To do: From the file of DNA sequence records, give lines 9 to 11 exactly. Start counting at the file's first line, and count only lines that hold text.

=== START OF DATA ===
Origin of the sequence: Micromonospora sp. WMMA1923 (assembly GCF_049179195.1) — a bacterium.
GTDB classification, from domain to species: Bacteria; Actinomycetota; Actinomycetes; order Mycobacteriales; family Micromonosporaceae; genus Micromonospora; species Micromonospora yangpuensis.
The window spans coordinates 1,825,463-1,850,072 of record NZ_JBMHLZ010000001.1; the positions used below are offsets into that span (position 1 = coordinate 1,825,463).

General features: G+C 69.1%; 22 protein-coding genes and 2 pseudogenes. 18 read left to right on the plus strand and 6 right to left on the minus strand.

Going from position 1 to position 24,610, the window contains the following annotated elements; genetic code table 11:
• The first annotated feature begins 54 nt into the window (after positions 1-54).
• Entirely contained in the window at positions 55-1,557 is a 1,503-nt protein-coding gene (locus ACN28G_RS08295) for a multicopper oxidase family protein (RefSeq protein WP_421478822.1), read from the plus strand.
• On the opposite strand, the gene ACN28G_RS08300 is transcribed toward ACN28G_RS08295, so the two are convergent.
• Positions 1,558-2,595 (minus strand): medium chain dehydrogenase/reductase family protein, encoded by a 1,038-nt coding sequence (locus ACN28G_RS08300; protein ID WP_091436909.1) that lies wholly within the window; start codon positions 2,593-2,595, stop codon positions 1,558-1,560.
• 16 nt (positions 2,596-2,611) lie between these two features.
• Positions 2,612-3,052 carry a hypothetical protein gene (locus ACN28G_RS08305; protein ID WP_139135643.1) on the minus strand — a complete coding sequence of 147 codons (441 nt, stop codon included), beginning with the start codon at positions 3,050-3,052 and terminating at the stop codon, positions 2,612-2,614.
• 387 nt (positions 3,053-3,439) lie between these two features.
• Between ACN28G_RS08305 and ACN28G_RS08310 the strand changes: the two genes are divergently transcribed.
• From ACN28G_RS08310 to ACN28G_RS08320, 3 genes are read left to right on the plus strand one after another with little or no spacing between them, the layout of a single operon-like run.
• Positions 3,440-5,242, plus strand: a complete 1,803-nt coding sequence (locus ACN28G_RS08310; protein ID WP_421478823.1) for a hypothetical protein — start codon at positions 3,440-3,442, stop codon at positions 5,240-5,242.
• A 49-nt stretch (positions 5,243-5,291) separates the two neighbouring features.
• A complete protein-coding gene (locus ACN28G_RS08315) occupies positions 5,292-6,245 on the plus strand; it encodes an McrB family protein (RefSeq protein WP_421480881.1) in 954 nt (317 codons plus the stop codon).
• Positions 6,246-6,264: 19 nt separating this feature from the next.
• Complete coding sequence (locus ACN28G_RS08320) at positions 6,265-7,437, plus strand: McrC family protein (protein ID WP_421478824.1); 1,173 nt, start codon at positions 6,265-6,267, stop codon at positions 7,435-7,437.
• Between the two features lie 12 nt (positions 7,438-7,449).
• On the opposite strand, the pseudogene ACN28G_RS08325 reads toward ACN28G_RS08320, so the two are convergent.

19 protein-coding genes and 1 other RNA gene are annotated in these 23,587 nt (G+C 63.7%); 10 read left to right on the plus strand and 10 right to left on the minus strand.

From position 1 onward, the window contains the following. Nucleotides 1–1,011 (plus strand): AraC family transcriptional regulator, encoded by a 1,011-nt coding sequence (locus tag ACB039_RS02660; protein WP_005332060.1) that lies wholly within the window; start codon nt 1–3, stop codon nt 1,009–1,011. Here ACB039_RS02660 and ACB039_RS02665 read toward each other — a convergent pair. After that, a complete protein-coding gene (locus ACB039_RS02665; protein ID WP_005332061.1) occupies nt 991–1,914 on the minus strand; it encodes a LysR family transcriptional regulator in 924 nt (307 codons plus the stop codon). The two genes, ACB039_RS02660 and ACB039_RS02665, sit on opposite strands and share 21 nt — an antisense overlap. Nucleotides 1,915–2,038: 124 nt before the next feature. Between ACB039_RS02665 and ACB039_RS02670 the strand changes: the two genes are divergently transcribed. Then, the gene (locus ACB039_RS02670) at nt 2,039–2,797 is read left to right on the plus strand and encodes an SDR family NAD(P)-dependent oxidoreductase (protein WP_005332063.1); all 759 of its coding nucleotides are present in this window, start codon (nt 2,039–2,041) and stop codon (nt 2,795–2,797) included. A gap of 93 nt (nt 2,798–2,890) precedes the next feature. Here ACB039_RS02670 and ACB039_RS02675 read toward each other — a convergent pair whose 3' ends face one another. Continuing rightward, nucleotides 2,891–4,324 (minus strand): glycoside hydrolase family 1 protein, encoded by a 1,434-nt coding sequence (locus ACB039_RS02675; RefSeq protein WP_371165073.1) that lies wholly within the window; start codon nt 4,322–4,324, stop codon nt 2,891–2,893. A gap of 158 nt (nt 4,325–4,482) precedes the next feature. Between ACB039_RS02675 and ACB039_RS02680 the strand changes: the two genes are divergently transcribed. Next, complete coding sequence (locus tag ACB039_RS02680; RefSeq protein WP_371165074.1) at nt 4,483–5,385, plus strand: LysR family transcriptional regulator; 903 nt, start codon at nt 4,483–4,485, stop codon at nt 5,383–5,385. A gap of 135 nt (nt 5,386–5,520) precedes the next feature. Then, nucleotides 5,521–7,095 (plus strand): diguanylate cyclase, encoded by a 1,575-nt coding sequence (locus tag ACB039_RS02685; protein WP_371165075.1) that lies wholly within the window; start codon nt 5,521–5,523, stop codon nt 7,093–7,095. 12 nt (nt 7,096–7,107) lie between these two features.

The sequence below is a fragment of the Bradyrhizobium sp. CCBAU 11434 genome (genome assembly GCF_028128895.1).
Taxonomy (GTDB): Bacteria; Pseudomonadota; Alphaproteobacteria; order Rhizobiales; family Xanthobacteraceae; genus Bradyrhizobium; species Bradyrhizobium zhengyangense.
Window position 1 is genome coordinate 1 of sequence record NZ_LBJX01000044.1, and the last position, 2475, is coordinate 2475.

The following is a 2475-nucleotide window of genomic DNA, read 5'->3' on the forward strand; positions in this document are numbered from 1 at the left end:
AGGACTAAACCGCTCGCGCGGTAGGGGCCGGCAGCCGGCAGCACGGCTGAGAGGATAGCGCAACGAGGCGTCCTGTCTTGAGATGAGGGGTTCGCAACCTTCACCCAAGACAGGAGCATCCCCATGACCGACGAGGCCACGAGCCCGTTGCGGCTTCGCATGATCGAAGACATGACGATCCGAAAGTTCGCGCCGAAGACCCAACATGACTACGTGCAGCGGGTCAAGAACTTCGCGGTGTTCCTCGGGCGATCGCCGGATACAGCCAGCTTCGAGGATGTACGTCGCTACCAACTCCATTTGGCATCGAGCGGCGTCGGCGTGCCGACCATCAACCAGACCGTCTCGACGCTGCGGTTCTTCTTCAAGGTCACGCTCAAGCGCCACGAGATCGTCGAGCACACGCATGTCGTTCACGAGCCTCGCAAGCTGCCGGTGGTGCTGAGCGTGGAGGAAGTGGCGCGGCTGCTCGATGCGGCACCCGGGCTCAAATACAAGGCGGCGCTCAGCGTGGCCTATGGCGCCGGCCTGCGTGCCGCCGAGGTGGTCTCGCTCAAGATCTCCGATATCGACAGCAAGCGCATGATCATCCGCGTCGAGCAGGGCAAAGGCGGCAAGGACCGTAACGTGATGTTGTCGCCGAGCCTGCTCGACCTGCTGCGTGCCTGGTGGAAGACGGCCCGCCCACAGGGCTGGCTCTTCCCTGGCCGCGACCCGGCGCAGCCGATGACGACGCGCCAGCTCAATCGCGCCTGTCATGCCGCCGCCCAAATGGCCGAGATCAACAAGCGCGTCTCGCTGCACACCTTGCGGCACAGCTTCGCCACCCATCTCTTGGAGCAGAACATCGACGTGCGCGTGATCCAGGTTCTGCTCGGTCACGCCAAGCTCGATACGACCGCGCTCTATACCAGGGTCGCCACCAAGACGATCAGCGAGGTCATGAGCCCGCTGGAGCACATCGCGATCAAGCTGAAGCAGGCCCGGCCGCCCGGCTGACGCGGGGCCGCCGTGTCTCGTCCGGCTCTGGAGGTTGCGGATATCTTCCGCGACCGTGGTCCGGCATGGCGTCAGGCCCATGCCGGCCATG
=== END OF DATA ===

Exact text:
• Positions 1,558-2,595 (minus strand): medium chain dehydrogenase/reductase family protein, encoded by a 1,038-nt coding sequence (locus ACN28G_RS08300; protein ID WP_091436909.1) that lies wholly within the window; start codon positions 2,593-2,595, stop codon positions 1,558-1,560.
• 16 nt (positions 2,596-2,611) lie between these two features.
• Positions 2,612-3,052 carry a hypothetical protein gene (locus ACN28G_RS08305; protein ID WP_139135643.1) on the minus strand — a complete coding sequence of 147 codons (441 nt, stop codon included), beginning with the start codon at positions 3,050-3,052 and terminating at the stop codon, positions 2,612-2,614.